Guest Opinion: Remembering George Mader and the Role of Outsiders in the Portola Valley | New


I was saddened, like so many others, to learn of the recent passing of George Mader, the long-time urban planner and pioneer of Portola Valley.

But more than anything, I can’t help but reflect on George’s life with happiness and inspiration.

George lived to be in his nineties, had a wonderful family, a distinguished career and contributed immensely to the betterment of the wider community and the world. George’s contributions as a land use planner spanned the entire state and indeed the nation and the world. George served as chairman of the California Seismic Safety Commission and consulted on geologically safe building practices in places as disparate as Italy and China. As a Stanford professor and mentor to many young planners, his legacy and influence will long outlive him. It was indeed a long life well lived.

In 1975, as a neophyte community activist, I had the chance to meet and learn from him, and over time, I considered him a friend.

However, something is happening now that is heartbreaking. Too many who today claim to revere the General Plan of the Portola Valley and its history seem to have so little real knowledge of the course of that history, the continued development of the General Plan, and the role that professionals such as George Mader have played in all this.

After all, George was a committed consultant who did not live in the town of Portola Valley, like all the other members of his company who provided invaluable assistance to our town for many years. The same goes for almost all of our municipal geologists and other professional experts, who have provided essential knowledge and advice during our city’s 58-year history.

Recently, an aspiring candidate for our City Council, Dale Pfau, was quoted in the Almanac as saying “The Master Plan was originally written by volunteer residents”, whereas now staff and consultants “dominate” our City process. . Another candidate, Mary Hufty, criticized the role played by “non-resident municipal staff”. Both of these comments are very disconnected from the real reality of the Portola Valley’s history and present.

Probably no one played a bigger role in shaping Portola Valley’s overall plan than George Mader, a paid consultant who didn’t live in our town. Although Mader’s house was close to Ladera, it was not in the city.

While Portola Valley has benefited immensely from 1964 to the present day from many dedicated and selfless volunteers, what we have accomplished as a community has only been made possible by these volunteers working in synergy with experts from high-flying, who were dedicated consultants and cities. employees, very few of whom have had the good fortune to live in our city.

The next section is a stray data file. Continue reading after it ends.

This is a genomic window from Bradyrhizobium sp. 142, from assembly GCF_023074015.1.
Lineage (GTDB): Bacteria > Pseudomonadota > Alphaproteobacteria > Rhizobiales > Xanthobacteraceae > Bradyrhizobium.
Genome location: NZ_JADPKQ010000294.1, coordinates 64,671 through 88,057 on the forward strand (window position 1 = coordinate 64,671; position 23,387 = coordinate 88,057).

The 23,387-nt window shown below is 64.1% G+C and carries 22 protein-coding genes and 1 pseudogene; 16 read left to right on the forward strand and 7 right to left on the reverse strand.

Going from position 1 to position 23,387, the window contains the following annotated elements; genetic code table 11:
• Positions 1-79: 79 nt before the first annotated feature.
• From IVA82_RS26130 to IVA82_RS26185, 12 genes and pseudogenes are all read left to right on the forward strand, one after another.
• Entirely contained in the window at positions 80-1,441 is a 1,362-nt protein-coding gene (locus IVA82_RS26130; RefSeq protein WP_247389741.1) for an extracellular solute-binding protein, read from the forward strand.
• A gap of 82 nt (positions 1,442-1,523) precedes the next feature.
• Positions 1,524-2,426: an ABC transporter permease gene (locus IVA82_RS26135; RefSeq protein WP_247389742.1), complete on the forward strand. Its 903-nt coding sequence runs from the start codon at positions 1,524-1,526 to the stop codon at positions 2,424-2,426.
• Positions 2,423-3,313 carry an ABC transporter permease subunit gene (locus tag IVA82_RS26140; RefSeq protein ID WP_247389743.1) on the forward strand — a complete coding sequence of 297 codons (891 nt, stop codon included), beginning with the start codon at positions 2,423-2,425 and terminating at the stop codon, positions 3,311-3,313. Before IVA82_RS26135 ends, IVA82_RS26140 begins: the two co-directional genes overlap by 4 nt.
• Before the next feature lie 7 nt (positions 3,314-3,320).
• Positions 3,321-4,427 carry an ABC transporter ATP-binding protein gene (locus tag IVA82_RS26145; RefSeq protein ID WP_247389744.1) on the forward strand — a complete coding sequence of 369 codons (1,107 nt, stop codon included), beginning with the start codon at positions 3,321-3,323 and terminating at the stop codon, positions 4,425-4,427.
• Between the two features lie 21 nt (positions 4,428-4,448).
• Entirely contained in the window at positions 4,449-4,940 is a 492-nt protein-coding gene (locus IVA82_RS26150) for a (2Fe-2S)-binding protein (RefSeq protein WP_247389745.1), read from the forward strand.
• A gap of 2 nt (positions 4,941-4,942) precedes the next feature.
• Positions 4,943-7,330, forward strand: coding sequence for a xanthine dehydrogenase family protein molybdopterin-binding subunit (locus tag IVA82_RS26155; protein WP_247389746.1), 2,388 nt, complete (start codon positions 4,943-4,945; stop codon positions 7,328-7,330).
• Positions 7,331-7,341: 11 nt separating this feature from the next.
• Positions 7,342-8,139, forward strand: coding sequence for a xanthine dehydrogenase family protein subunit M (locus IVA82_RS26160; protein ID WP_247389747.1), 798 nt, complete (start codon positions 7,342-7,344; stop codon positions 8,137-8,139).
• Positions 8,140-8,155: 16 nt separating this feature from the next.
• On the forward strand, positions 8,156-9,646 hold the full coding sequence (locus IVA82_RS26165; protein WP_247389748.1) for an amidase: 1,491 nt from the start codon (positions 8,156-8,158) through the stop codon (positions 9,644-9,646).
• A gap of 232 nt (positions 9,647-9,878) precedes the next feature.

Moreover, contrary to what some seem to believe, the general plan of Portola Valley was not given from above by a few wise founders of the city in 1964 in its present form. As laudable as our founders were, our initial master plan would have seen Portola Valley grow to more than twice its current size. This only changed in stages over many years as our overall plan was improved. The work that culminated in this was made possible by non-resident consultants like George Mader, without whose expertise our general plan and associated policies and ordinances would never have been legally accepted.

Among the revolutionary changes developed by George Mader and other experts were the zoning of slope density, fault zone setbacks, and the avoidance of development on land prone to landslides. These changes not only protected public health, safety and welfare, but they also significantly reduced the amount of development allowed in the Portola Valley.

To hear this story and this beautiful tradition denied by those who were not there to witness it and did not bother to learn it is sad, and indeed it is a tragedy.

These “outside consultants” and city employees who do not live in the Portola Valley are now, as a group, derided for not being of local origin. If we in the Portola Valley become so parochial and nativist in our outlook, it not only violates a proud tradition, it does not bode well for our future.

At a time when our city is being tested like never before by onerous state requirements to provide affordable housing, we cannot afford to have a “residency” requirement to determine which experts we are. ready to listen. We should not shoot the messenger just because we don’t like the news she brings.

We have seen the disastrous consequences of ignoring expert advice nationally and internationally when it comes to climate change, a pandemic, and wacky conspiracy theories about who won our last presidential election, among so many other things. . If we allow this kind of narrow, non-fact-based thinking to infect our local democratic process, our future will be bleak indeed.

Jon Silver is a former Portola Valley Mayor and San Mateo County Planning Commissioner.


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